Rapper Jay Z uncorks French champagne’s bling success

Ace of Spades

Lose the Cristal. Pop the “Ace of Spades” Armand de Brignac — but have a well-stuffed wallet ready.

Since the champagne’s cameo role in a video featuring rapper Jay Z, Armand de Brignac has climbed from its luxurious, but obscure niche to become the bubbly of choice for today’s star-studded, bling-conscious crowd.

So fond of the fizz is Jay Z, that he bought the brand with the ace of spades logo in November.

A bottle sells for around 300 euros ($370) in its principal north American and European markets. Outsize “Midas” bottles, which at 30 litres are said to be the largest champagne bottles in the world, have sold for nearly 190,000 euros ($236,000).

The gradual escalation of price has coincided with its embrace by some of the planet’s most conspicuous celebrity consumers.

The unabashedly flashy brand has become a favourite at soirees featuring the rich and famous, like David Beckham, Leonardo di Caprio, and Olympic hero Usain Bolt.

The brand’s bling quotient, it turns out, has been an essential part of its identity since its conception.

“It all began as a kind of joke in early 2000,” says Jacques Cattier, 70, who presides over the family champagne business from the 33-hectare farm that his ancestors founded in 1763. “We wanted to make an entirely superlative champagne — the most beautiful, the most expensive, and the best.”

The result was a glittery, metallic bottle emblazoned with the ace of spades logo.

Cattier took his fashion statement beverage to market in 2006 with a 20,000-bottle batch.

A large portion of that initial product was shipped off to the effervescent US market. But it took a spritz of controversy to help it take off among trendy American tipplers faithful to what had been the reigning favourite, Cristal.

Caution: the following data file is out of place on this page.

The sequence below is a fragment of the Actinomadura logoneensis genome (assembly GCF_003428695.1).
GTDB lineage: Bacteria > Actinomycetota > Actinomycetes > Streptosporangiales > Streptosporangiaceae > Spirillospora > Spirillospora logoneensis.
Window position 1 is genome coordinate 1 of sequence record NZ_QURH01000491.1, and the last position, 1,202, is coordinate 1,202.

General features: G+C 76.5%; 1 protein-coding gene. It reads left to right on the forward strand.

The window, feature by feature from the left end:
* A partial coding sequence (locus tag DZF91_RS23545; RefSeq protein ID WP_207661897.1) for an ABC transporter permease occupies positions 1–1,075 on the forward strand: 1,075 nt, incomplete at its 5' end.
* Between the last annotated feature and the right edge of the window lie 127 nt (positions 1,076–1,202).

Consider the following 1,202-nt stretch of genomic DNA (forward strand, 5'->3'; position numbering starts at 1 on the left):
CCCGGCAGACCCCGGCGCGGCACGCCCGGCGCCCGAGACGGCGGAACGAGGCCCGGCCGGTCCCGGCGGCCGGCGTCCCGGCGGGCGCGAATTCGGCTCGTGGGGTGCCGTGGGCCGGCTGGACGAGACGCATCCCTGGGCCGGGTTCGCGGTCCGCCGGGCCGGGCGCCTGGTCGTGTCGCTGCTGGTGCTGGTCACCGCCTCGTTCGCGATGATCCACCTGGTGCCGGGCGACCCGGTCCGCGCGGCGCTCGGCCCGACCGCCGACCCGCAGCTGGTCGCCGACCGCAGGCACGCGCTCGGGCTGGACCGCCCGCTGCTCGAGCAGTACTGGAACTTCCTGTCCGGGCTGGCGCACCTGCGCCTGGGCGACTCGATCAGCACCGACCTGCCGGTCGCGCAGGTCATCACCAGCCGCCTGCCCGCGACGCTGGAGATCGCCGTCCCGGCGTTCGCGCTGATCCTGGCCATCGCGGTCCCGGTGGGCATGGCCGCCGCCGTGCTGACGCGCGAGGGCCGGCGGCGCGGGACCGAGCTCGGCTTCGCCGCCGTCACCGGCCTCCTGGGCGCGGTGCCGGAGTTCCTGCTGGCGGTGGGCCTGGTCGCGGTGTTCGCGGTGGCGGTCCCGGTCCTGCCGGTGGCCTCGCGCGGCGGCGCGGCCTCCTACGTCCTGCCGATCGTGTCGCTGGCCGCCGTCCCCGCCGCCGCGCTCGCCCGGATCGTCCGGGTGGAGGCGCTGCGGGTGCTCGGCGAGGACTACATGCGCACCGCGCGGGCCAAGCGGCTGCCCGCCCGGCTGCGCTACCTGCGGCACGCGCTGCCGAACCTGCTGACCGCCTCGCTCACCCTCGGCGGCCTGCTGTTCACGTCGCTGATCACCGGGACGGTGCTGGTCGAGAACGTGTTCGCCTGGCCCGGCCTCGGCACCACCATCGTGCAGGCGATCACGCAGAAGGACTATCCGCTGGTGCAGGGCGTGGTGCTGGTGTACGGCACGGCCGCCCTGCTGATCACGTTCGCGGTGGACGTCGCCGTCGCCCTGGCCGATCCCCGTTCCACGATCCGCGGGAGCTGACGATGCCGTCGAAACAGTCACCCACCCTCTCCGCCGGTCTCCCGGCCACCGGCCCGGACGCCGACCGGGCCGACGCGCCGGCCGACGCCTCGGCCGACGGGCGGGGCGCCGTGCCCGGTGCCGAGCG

– ‘Show Me What You Got’ –

In mid-2006, Jay Z, who is also a music business tycoon and fashion mogul, turned against his beloved Cristal.

Angered at what he considered a racist comment by an executive involved with Cristal over its growing association with rap stars, Jay Z urged peers and fans to join him in boycotting the brand.

“It was then the fairy tale began,” says Philippe Bienvenu, business director at Cattier who produce the wine that is then sold under the Armand de Brignac brand. “Jay Z discovers our bottle in a New York shop, and decides to use it in the ‘Show Me What You Got’ video being shot in Monte Carlo. A veritable big bang for us.”

The video features a scene of a seedy poker game, during which Jay Z demonstratively refuses a bottle of Cristal in favour of one with the ace of spades logo.

For Cattier, it was product placement paradise.

In the wake of the video’s airing, US distributor Sovereign Brands was inundated with enquiries and orders. Before long, corks were popping in glitzy celebrity parties and pricey Las Vegas casinos.

Armand de Brignac’s rising star — and prices — helped cement the label’s reputation as the preferred champagne of the conspicuous consumption crew.

In 2010, Jay Z visited the Cattier’s Chigny-les-Roses village operation with his wife Beyonce.

Four years later he acquired its flagship brand for an undisclosed sum.

Yet despite its intentionally elitist allure, Cattier notes there’s far more to Armand de Brignac than sparkle.

“We acknowledge the bling-bling (reputation), but it’s a bit reductive,” Cattier says, adding much care goes into the content as well. “Our wine was voted best in the world by Fine Champagne magazine.”

Whether it’s taste or trendiness driving growth, surging demand has already led Cattier to increase initial production five fold. It now aims to market up to 300,000 bottles annually within five years.

“The adventure continues with Jay Z wanting to invest in our champagne,” says Bienvenu. “He says Armand de Brignac is his baby.”

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